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“Some people are really poor and some of them are lazy”: the role of (mis)recognition in the experience and reproduction of energy poverty


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Presentation by Neil Simcock at 2017 RGS-IBG Annual International Conference, in the session 'Governance, energy and injustice'

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“Some people are really poor and some of them are lazy”: the role of (mis)recognition in the experience and reproduction of energy poverty

  1. 1. “Some people are really poor and some of them are lazy”: the role of (mis)recognition in the experience and reproduction of energy poverty Neil Simcock University of Manchester With thanks to Jan Frankowski, Sergio Tirado Herrero, Stefan Bouzarovski, Saska Petrova, Harriet Thomson
  2. 2. Misrecognition: Lack of due respect for persons’ identities, circumstances and dignity in socio-cultural systems of meaning and value
  3. 3. Misrecognition as a form of injustice – Psychological and emotional harm “The integrity of human subjects … depends on their receiving of approval or respect from others”1 – Impairment of participation in society Misrecognition as “the foundation of distributive injustice”2 1 Honneth, A (1992) Integrity and disrespect: Principles of morality based on the theory of recognition. Political Theory, 2(2), p.188 2 Schlosberg, D (2007) Defining Environmental Justice. Oxford: Oxford University Press, p.14
  4. 4. Mechanisms of misrecognition Rooted in language and images; everyday interactions; state policies, definitions and categorisations 3 Fraser, N (1995) From Redistribution to Recognition? Dilemmas of Justice in a 'Post-Socialist' Age. New Left Review, 212, p.71. Image: Bunnyfrosch / CC-BY-SA-3.0; Non-recognition: “being rendered invisible”3 Disrespect: “being routinely maligned or disparaged in stereotypic public cultural representations and/or in everyday life interactions”3
  5. 5. Aims and Method Aim: to understand the role of misrecognition in the production and experience of energy poverty • How are energy poor households represented and valued in the policy arena and wider society? Poland case study: • 30 ‘elite’ interviews with decision-makers & experts • Repeat interviews with 25 households in Gdansk, Poland
  6. 6. Energy poverty: an ‘invisible’ problem among policy actors In my view, energy poverty is a matter for social policy rather than energy policy Official in Polish Ministry of Economy [Energy poverty] is only considered a real problem in the medium to long term Expert at Institute for Structural Research [Political parties] don’t understand … They like direct solutions and do not apply complex solutions Representative at Polish Climate Coalition
  7. 7. Disrespect: the political stigmatisation of (energy) poverty in Poland Economic transformation to capitalism has proceeded along neoliberal lines4 Stigmatisation as a tool of neoliberal governance:5 • Poverty as an individual failing; ‘deserving’ v. ‘undeserving’ Direct impact on energy poverty amelioration policies: • Stringent means-testing of ‘energy benefits’ • Measures to “avoid cheating” by households 4 Stenning, A., Smith, A., Rochovská, A., Świątek, D., 2010. Domesticating Neo-Liberalism: Spaces of Economic Practice and Social Reproduction in Post-Socialist Cities. Wiley-Blackwell, Chichester. 5 Tyler, I. (2013) Revolting Subjects. Zed Books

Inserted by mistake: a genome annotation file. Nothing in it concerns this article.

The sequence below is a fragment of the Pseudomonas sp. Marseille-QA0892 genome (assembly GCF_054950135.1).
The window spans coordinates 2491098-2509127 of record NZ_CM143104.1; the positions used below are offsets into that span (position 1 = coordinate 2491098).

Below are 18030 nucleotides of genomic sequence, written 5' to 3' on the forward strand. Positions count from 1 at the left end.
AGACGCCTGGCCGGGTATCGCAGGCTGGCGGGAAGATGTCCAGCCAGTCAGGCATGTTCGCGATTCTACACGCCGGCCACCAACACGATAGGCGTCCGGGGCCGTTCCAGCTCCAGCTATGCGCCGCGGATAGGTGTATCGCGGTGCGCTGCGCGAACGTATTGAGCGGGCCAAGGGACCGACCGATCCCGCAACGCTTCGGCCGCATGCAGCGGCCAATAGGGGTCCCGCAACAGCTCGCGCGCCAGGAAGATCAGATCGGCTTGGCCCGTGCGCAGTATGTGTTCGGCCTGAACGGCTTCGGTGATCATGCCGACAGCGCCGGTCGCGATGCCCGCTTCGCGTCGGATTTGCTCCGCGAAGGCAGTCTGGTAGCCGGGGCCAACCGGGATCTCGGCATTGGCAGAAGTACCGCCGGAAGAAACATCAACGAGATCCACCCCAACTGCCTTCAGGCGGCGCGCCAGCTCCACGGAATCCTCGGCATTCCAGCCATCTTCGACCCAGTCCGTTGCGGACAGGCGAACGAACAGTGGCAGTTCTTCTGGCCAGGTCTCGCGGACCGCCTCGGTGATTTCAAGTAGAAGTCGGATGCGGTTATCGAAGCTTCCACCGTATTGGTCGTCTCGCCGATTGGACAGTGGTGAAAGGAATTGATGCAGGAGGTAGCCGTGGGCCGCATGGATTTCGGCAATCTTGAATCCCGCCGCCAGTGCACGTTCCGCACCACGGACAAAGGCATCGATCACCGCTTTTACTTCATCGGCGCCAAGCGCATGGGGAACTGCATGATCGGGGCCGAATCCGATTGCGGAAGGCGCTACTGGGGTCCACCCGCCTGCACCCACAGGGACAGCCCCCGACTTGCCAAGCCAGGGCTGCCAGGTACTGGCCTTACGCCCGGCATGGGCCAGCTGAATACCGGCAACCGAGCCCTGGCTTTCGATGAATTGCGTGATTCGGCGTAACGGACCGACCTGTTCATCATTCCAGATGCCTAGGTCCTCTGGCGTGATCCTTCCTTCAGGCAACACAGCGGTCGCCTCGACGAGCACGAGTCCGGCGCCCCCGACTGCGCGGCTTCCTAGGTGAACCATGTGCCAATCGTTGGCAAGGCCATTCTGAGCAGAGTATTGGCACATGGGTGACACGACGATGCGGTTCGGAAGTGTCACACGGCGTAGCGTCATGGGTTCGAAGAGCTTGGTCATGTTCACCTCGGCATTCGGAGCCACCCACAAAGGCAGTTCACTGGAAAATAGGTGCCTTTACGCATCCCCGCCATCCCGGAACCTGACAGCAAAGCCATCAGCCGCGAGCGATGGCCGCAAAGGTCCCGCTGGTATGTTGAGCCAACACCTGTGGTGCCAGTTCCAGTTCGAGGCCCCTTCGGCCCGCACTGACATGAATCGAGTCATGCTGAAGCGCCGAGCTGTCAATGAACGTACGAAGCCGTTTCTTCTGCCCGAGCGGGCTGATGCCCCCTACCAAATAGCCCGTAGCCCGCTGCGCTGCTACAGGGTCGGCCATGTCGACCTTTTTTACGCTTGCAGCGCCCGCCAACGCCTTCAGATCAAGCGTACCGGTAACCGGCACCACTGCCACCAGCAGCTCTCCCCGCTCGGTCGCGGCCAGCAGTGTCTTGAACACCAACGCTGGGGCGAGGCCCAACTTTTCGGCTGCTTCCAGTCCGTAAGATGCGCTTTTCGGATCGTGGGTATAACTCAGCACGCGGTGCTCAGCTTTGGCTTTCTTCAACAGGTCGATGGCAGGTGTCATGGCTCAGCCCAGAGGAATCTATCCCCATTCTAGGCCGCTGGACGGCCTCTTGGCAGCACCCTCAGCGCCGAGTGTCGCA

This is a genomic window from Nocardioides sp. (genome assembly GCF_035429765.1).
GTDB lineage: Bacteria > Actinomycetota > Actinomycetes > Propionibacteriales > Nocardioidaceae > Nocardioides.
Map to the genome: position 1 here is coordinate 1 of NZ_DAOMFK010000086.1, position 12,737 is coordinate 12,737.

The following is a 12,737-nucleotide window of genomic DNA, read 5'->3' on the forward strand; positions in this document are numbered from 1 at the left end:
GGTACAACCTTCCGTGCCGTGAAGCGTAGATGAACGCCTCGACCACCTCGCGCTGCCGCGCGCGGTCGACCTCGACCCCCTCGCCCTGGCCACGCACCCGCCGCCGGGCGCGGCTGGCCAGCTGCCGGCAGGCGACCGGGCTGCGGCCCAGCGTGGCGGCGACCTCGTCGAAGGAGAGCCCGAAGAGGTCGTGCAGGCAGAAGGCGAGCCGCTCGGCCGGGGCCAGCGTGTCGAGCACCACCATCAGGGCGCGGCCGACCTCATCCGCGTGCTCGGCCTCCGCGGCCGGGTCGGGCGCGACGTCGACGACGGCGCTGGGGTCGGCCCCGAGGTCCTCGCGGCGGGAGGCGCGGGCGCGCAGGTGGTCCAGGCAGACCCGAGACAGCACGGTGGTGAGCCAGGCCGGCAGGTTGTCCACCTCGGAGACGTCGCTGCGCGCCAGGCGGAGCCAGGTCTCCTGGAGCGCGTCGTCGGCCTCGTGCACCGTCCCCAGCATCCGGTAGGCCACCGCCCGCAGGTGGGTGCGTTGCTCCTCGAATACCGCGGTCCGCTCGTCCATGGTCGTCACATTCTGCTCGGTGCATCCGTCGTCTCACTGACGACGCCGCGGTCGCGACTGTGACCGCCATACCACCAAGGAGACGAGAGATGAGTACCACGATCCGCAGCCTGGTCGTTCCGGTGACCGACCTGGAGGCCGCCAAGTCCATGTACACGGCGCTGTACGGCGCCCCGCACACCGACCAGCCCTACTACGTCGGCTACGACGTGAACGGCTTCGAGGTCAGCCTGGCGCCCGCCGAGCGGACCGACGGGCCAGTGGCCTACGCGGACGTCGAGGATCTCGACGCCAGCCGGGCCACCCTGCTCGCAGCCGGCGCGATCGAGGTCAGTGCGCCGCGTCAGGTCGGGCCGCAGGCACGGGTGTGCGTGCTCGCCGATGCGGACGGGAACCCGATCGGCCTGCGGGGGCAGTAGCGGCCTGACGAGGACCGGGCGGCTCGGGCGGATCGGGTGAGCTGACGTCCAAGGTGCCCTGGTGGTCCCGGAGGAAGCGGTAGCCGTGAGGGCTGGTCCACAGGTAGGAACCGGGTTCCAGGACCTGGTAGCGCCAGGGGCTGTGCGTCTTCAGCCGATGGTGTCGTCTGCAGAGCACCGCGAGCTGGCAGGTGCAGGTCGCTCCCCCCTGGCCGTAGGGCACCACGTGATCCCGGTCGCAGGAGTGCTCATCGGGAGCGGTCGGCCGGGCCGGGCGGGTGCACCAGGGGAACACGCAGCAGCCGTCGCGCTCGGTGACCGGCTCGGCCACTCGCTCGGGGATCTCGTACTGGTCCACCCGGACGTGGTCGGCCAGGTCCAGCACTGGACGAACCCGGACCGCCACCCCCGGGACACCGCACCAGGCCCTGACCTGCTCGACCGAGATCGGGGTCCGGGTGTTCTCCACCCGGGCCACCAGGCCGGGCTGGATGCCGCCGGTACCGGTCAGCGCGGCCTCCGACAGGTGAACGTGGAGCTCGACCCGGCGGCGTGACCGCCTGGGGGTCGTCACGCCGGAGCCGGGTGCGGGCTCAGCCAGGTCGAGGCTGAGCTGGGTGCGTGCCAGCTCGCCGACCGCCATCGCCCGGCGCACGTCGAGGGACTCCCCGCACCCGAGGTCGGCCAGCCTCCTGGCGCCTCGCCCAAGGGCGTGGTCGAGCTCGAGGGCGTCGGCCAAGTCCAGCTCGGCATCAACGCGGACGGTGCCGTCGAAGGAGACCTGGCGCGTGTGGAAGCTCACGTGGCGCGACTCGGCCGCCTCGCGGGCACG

8. 8. Household discourses of misrecognition Non-recognition • Energy poverty not a term that resonated • Limited understanding of causes of energy bill struggles Disrespect • Stigmatisation of the ‘undeserving’ poor – and thus of energy poverty • Stigmatisation of welfare There are people who do not pay [their energy bills], but because of laziness, omission GD019, Single female, early 40s, 2 children People are ashamed [of welfare], because it somehow proves helplessness GD009, Male, early 60s
  9. 9. Household responses to misrecognition • No ‘self-recognition’ of hardship • Avoidance of welfare • Shame • Legitimisation of inequality and austerity I don’t apply [for welfare benefits] … I prefer not to have than to ask for help GD019, Single female , mid-50s I feel like a pauper Why should the government support those who have trouble paying bills? GD016, Male, ~40 GD020, Single male, early-30s
  10. 10. Concluding thoughts (1) • The energy poor face a double misrecognition in Poland – Non-recognition: their situation is largely invisible in policy and wider society – Disrespect: stigmatised as lazy and wasteful If local governments do not recognize [energy poverty], ‘regular people’ do not recognize [it] as a separate problem – they see it as ‘general poverty’ Representative at the Institute of Public Affairs • The way policy-makers talk and act has impacted on public awareness, attitudes and discourses
  11. 11. Distributional injustice Misrecognition Energy poverty a target of misrecognition • Non-recognition means policies are simplistic and poorly targeted • Disrespect legitimises inequality & reduces household inclination seek support Unequal attainment of energy services Non-recognition & disrespect of energy poor Concluding thoughts (2)
  12. 12. Thank you for listening @neilnds @curemanchester